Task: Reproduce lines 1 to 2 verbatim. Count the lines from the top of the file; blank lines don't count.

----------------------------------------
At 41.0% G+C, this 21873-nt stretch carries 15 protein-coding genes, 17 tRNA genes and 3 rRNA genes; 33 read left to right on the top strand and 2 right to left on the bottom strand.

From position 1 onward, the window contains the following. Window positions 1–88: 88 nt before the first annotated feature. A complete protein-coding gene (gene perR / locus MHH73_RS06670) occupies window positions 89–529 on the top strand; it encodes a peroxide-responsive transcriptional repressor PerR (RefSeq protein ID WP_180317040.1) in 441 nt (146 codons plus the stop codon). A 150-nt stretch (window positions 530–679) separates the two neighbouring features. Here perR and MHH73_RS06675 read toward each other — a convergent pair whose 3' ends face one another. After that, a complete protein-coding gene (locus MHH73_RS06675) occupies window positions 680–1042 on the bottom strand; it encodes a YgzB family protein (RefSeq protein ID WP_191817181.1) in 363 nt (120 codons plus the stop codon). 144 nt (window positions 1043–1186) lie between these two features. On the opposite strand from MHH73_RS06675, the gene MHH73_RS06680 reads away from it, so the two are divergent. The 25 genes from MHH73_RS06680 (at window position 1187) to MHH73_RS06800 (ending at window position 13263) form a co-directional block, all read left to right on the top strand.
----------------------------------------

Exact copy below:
At 41.0% G+C, this 21873-nt stretch carries 15 protein-coding genes, 17 tRNA genes and 3 rRNA genes; 33 read left to right on the top strand and 2 right to left on the bottom strand.

From position 1 onward, the window contains the following. Window positions 1–88: 88 nt before the first annotated feature. A complete protein-coding gene (gene perR / locus MHH73_RS06670) occupies window positions 89–529 on the top strand; it encodes a peroxide-responsive transcriptional repressor PerR (RefSeq protein ID WP_180317040.1) in 441 nt (146 codons plus the stop codon). A 150-nt stretch (window positions 530–679) separates the two neighbouring features. Here perR and MHH73_RS06675 read toward each other — a convergent pair whose 3' ends face one another. After that, a complete protein-coding gene (locus MHH73_RS06675) occupies window positions 680–1042 on the bottom strand; it encodes a YgzB family protein (RefSeq protein ID WP_191817181.1) in 363 nt (120 codons plus the stop codon). 144 nt (window positions 1043–1186) lie between these two features. On the opposite strand from MHH73_RS06675, the gene MHH73_RS06680 reads away from it, so the two are divergent. The 25 genes from MHH73_RS06680 (at window position 1187) to MHH73_RS06800 (ending at window position 13263) form a co-directional block, all read left to right on the top strand.